In movies and on the TV, it is common to see gun users get very close to the bad guy, often placing the gun against the bad guy’s body. While I hope that neither I nor anyone who reads this article ever has to use a gun in self defense, properly using the gun in such a situation is vital. Those who defend themselves using a gun should keep their distance from the criminal for a few reasons:
Keep your distance to avoid having the gun taken away by the criminal
When defending yourself, getting too close to the criminal can allow the criminal to grab the gun and use it against you. Your gun will work just as well from across the room as it will when 6″ from the criminal, so keep your distance.
Keep your distance to help prevent being injured by the criminal’s own weapon
Criminals are often armed, and even if they are unarmed, they can still kill with their bare hands. Keeping your distance when defending yourself makes the criminal unable to effectively use their fists, knives, crowbars, etc. Even if the criminal is armed with a gun, a well trained citizens who is defending themselves may still gain an advantage, relative to the less skillful criminal. This is because it takes more skill to hit a target at a distance, then when that target is up close.
Don’t press a gun against the criminal
A pistol is said to be “in battery” when its action is closed and it is ready to fire. A pistol is “out of battery” when the action is not fully closed, and the pistol is therefore not ready to fire. Nowadays, high quality pistols will have a safety mechanism that prevents them from firing if out of battery, as firing in this condition can cause the pistol to explode, injuring the shooter and damaging the pistol. Pistols can be pushed out of battery if the front of the pistol is pressed against an object, such as a criminal’s body, causing the slide to retract slightly. Under the best conditions, the pistol just won’t fire when the trigger is pulled. Under the worst conditions, the pistol will fire, but the partially open action will fail to contain the hot gases from the burning gun powder, resulting in an explosion, which is the last thing a person who is defending themselves needs.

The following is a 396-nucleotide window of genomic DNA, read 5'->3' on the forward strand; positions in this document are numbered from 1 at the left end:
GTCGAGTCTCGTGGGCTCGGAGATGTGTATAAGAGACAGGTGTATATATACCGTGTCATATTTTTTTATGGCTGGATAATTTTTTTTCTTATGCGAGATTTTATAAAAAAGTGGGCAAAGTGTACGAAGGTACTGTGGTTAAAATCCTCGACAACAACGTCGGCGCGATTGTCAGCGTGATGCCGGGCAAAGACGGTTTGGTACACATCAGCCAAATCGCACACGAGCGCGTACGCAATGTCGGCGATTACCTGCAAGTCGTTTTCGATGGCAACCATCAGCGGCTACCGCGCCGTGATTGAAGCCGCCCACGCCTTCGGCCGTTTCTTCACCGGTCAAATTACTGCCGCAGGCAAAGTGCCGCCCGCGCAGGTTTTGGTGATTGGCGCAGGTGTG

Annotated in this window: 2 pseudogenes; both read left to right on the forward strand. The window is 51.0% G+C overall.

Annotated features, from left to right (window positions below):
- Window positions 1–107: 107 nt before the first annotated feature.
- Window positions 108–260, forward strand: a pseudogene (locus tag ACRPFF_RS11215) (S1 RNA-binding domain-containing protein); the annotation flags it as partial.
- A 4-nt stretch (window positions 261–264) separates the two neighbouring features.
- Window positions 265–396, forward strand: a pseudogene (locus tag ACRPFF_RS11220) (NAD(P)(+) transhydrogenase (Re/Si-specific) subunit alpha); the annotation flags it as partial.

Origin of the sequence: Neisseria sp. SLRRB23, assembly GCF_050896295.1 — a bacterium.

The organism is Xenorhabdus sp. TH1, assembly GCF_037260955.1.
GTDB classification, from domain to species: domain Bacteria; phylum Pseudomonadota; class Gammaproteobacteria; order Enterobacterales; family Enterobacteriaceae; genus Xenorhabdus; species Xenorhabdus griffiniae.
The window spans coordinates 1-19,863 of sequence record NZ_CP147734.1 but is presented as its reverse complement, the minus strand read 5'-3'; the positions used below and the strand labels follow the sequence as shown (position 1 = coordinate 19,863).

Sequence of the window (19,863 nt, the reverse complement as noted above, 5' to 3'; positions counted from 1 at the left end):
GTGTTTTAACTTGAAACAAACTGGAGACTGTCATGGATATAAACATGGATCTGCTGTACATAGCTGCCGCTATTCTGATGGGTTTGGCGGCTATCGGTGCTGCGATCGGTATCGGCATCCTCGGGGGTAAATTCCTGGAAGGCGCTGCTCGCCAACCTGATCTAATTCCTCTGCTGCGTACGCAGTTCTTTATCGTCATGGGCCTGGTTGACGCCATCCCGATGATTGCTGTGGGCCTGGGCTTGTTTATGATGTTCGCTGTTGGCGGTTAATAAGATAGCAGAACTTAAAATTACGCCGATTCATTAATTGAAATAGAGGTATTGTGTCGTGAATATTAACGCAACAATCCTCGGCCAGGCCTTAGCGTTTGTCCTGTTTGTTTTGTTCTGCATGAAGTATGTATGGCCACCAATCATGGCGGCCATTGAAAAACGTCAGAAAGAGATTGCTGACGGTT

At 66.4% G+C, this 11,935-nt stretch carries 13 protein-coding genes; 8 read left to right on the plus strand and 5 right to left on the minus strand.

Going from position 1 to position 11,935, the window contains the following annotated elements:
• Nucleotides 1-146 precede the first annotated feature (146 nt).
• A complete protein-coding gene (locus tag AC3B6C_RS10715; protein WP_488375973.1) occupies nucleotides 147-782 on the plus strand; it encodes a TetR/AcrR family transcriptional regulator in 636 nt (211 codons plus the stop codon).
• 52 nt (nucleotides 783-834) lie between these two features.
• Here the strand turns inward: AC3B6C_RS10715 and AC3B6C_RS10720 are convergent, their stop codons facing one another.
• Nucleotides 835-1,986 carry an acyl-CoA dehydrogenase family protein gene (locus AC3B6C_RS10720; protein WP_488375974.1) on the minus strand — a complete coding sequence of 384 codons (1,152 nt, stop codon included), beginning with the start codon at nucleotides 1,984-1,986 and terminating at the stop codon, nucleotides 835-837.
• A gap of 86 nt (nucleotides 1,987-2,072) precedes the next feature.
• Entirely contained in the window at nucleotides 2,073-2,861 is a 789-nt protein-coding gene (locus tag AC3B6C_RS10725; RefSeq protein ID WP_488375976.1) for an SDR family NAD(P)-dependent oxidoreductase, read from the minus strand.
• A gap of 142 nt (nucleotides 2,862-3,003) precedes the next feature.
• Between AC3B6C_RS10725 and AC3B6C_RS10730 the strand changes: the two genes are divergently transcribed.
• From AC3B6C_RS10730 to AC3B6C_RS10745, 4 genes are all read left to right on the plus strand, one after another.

Remember, guns are ranged weapons, and as such their biggest advantage is that they work from a distance. Don’t give away this advantage by getting too close to a criminal when defending yourself.
“A gun is said to be “in battery” when its action is closed and it is ready to fire.”
You mean pistols. Wheel guns (aka real guns) can be used in contact if the worse comes to worst. But that doesn’t mean you shouldn’t try to keep your distance when using a revolver. Your other points still apply, and an aggressor can just grab the revolver by the cylinder to prevent it from firing in the first place.
NOTE: I carry a Ruger SP-101 snubby.
Didn’t know you were a revolver fan 🙂
Good point, I should have said pistol instead of gun when referring to the out of battery condition that can occur when the slide is forced back. I’ve updated the article to reflect this.
Interesting. Common firearm sense is one more reason why films should be looked at as only entertainment and all actions taken with a grain of salt. I am presently writing a short story which includes advice given to a woman regarding the use of handguns for protection. Even with virtually no knowledge of the subject, I already knew this common sense advice and put it in my story a couple of weeks ago. Thanks for the confirmation of my thoughts.
I swing both ways. 😉
I carry a revolver for its ultimate simplicity (just point and shoot). The kick could get a little getting used to though. I also own a pistol for home defense and as my primary range gun. Either weapon system has its merits and all serious gun owner must have at least one of each.
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